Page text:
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Size and Shape Matters

Ever wonder why every passport in the world is the same size and shape? Turns out it can allbe traced back to one fateful meeting.

After the end of the First World War, the lack of a standardized passport caused a lot ofheadaches for border crossings by train. Officials often struggled with foreign languages,inconsistent sizes of documents, and varying levels of information. So on October 21,1920 theLeague of Nations convened in France to determine a standardized size and shape forpassports that has remained largely unchanged ever since.

The meeting—formally called the Paris Conference on Passports & Customs Formalities andThrough Tickets—settled on a standard size, shape, and documentation requirements for 42nations and the passport as we know it was born.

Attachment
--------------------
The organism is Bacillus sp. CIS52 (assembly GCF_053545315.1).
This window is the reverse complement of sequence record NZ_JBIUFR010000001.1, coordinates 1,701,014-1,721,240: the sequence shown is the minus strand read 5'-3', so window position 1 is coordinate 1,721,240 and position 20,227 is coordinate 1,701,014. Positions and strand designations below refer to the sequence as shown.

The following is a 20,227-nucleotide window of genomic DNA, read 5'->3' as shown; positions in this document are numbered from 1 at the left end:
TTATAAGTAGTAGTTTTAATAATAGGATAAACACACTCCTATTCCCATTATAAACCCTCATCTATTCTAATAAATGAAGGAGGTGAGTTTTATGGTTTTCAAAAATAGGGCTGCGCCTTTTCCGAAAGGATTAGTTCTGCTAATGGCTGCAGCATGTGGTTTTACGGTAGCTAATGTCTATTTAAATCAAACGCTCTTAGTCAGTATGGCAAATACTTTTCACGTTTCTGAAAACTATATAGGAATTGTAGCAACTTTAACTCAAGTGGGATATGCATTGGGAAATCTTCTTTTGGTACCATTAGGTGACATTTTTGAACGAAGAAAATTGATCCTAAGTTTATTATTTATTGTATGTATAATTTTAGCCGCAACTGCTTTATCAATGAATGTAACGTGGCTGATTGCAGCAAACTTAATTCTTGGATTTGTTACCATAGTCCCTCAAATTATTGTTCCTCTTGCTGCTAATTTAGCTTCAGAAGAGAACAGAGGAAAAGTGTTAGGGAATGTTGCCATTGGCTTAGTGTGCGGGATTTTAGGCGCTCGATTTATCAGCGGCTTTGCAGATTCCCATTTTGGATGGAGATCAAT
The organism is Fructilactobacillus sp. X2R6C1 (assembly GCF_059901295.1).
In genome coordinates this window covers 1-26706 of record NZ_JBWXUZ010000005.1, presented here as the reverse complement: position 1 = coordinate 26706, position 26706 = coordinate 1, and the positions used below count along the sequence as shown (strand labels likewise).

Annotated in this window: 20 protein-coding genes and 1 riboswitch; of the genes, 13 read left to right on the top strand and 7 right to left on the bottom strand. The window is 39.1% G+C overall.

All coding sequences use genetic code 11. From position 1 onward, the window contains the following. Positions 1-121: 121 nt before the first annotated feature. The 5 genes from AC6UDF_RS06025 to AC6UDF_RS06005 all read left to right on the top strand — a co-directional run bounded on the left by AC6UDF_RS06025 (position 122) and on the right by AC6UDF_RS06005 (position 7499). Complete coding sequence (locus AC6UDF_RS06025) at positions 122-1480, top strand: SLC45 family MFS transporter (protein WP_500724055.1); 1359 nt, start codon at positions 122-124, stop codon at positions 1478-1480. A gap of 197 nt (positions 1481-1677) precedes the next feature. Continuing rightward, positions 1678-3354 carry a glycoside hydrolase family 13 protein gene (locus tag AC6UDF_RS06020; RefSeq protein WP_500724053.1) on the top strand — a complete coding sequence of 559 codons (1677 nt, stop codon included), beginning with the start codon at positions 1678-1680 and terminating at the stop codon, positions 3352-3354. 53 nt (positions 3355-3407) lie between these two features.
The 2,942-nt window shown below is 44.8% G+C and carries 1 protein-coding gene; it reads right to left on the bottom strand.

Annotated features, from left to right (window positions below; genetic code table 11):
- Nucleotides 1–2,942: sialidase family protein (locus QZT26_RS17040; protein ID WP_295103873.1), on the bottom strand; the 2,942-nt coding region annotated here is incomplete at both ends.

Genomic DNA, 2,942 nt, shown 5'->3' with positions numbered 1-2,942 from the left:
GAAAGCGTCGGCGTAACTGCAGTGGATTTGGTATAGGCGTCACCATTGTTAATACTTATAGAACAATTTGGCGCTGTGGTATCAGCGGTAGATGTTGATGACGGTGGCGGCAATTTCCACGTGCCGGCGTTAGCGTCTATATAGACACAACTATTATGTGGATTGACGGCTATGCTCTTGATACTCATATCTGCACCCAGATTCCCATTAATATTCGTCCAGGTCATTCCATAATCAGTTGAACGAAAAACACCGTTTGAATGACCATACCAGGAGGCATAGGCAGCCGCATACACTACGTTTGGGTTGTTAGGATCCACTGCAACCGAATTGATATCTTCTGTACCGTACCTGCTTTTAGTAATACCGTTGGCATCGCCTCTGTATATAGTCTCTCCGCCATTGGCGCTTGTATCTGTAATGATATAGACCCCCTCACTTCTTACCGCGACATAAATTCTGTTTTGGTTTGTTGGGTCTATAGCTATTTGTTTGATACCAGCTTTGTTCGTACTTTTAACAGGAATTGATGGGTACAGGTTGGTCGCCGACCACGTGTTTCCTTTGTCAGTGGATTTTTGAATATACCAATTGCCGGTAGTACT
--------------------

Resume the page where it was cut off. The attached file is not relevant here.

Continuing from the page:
Most standard passports are 15.5cm x 10.5cm and contain personal information on the first fewpages followed by blank pages for stamps and travel documentation. While this basic designhas remained largely unchanged, passports themselves have undergone numeroustechnological advances in an effort to increase document security. Today’s passports havewatermarks, holograms, fluorescent threads, embossed letters, disappearing inks, and someeven contain biometric data.

And those who travel frequently will note that even the historic—and romantic—tradition ofcollecting stamps from a variety of countries is starting to disappear. In fact, the paper passportas a whole may even be obsolete sooner than rather than later.

Australia is testing a face-scanning system called “Seamless Traveller” that will eliminate theneed for travellers to carry paper passports at all. But until then, the passport will remain amodern reminder of a different time.

If you’d like to add to your passport collection, contact us today for a free consultation.

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